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  #1  
Old 12-30-2005, 07:06 AM
JMEB JMEB is offline
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What is the true meaning of "yakshemash"?

in AliG, dressed as barat he uses the word "yakshemash" a lot. what does it actually mean
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  #2  
Old 12-30-2005, 07:27 AM
Spectre of Pithecanthropus Spectre of Pithecanthropus is offline
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It sounds almost like 'yaxemosh'*, which was a casserole based on ground beef, egg noodles, and corn, that my mother and her mother used to make. They were from the upper Midwest, so I've always wondered if it was a regionalism. It doesn't seem to explain AliG using it, though.

*Guessing at the spelling, since I never saw the word written down.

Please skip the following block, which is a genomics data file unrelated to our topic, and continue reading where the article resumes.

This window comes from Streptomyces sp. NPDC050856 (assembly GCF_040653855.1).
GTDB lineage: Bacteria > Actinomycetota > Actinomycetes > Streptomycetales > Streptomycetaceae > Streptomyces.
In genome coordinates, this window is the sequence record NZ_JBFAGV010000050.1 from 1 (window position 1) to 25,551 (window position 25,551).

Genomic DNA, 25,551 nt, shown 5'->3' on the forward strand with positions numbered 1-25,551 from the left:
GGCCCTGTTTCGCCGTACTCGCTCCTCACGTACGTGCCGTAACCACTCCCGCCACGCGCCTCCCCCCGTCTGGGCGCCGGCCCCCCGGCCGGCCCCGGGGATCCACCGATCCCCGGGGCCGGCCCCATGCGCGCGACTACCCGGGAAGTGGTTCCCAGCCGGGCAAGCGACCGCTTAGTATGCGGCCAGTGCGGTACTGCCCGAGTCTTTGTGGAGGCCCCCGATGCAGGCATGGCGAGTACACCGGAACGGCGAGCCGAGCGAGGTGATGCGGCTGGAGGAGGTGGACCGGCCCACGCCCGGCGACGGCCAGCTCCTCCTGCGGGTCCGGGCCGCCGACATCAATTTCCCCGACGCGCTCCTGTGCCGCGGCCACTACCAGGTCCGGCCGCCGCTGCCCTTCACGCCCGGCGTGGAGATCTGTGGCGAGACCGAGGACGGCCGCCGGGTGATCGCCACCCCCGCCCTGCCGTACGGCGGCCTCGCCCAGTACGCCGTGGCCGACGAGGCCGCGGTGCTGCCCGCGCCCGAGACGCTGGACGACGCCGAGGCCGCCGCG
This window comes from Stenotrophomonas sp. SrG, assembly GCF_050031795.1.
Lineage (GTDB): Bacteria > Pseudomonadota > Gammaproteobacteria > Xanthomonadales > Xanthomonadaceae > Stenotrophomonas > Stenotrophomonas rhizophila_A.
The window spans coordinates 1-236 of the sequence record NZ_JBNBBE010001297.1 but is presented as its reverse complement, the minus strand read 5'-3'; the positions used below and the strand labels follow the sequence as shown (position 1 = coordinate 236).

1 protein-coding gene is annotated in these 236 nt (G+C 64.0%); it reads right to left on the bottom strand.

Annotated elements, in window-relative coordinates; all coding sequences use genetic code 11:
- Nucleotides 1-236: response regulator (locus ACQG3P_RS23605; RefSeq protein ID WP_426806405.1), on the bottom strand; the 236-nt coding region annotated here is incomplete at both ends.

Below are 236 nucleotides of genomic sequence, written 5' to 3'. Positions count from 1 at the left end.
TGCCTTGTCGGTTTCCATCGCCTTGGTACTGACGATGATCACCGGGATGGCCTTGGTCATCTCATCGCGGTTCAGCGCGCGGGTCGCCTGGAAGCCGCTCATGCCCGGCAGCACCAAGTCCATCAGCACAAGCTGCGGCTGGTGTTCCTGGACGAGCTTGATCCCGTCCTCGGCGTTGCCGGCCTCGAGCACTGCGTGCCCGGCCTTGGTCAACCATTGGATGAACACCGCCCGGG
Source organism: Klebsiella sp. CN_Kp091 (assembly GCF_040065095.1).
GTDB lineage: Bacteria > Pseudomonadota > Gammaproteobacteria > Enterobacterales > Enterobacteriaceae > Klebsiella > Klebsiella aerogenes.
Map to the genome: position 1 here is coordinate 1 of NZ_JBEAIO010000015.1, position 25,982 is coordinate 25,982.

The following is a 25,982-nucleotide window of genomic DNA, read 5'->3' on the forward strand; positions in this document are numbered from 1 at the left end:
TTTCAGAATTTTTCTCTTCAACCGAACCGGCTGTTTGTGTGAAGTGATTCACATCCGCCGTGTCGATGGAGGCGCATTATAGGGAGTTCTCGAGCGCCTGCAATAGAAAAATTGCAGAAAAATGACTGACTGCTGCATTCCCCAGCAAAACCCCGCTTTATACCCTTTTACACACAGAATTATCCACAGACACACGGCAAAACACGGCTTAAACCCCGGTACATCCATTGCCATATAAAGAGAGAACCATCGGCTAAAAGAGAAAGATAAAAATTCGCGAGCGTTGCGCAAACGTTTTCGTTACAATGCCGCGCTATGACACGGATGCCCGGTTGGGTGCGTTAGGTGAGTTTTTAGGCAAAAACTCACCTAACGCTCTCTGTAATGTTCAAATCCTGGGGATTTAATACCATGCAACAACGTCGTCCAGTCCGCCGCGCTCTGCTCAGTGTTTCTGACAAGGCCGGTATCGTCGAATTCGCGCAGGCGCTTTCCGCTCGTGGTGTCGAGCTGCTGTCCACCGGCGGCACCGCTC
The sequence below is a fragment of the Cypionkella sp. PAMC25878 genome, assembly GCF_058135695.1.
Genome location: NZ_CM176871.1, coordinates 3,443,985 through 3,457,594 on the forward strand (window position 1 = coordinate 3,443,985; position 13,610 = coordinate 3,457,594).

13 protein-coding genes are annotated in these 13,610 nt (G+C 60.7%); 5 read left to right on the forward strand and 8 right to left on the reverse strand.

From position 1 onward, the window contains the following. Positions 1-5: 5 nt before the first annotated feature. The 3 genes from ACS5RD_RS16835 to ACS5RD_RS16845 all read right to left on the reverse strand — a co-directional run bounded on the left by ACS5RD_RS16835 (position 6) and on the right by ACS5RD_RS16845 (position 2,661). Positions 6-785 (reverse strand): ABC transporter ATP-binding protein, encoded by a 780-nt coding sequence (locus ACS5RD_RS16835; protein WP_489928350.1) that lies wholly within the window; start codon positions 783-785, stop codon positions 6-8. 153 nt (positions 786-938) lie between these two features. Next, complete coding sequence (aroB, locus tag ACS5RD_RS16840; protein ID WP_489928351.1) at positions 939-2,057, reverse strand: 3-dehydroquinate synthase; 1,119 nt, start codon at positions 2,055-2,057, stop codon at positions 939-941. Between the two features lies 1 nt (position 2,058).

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  #3  
Old 12-30-2005, 08:33 AM
Chefguy Chefguy is offline
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It's actually Polish and is the equivalent of "hello" or "how's it going". Don't know the actual spelling.

It's a funny bit, since Barat is supposed to be middle eastern.
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  #4  
Old 12-30-2005, 08:58 AM
Max Torque Max Torque is offline
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Huh. Sounds like Czech to me. My dad usually starts phone calls to his mom and brother with "Jak se máš" (pronounced more or less like "yock say mosh"), which is basically "How are you?" We are of Czech lineage.
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  #5  
Old 12-30-2005, 09:49 AM